Barriers to accessing EC in Italy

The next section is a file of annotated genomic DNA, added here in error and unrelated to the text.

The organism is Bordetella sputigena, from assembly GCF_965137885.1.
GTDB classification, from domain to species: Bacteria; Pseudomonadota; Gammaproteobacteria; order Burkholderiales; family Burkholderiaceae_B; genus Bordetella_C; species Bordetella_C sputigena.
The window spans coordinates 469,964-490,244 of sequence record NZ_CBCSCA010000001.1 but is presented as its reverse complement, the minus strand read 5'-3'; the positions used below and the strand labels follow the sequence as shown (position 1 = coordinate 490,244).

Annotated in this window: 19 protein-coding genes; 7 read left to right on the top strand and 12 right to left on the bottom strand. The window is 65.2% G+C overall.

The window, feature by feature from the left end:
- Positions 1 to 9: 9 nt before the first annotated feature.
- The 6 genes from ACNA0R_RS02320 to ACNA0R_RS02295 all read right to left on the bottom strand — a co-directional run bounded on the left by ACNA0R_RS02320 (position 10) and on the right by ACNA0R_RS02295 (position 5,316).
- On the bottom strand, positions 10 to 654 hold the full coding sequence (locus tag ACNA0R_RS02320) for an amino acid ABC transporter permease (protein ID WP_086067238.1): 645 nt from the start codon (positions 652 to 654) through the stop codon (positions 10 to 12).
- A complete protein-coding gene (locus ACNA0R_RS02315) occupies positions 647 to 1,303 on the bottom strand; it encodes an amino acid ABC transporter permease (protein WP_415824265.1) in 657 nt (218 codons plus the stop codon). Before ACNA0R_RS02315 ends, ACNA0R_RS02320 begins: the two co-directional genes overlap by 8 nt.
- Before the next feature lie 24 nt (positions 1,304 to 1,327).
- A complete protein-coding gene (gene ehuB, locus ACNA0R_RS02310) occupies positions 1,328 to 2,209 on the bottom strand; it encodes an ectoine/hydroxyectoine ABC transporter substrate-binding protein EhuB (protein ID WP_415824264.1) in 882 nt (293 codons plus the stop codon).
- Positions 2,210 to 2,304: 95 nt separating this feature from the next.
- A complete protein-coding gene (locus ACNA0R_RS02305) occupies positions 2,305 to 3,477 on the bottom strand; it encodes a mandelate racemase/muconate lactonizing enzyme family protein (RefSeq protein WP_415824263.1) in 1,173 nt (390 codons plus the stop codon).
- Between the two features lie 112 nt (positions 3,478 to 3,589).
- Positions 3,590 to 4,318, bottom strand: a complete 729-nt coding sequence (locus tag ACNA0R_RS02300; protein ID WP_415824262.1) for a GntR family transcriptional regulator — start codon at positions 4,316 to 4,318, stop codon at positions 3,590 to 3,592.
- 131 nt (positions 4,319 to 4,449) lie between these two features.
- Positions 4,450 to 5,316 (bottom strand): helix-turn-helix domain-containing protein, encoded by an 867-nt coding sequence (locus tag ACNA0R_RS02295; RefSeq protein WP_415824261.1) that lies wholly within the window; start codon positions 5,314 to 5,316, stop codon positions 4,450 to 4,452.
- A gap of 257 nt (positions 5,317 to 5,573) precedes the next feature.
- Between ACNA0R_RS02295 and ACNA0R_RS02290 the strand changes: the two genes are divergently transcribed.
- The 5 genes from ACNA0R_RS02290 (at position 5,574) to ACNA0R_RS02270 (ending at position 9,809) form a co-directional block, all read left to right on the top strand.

In a new study published in The Kennedy Institute of Ethics Journal, Italian researchers explore the empirical and theoretical reasons behind why doctors and pharmacists may refuse to provide women with EC. Although evidence suggests that refusal typically is based on grounds of conscious, the researchers argue that the category of conscientious objection is not the most appropriate one for making sense of these claims because they are not grounded in a conflict between two contrasting moral duties. Since EC is available only by prescription from pharmacies in Italy, the researchers propose that the seemingly forced choice between protecting doctors’ and pharmacists’ professional self-determination and women’s reproductive self-determination could be prevented by distributing EC without a prescription and in a number of outlets in addition to pharmacies, thus relieving doctors and pharmacists from the legal duty to provide it.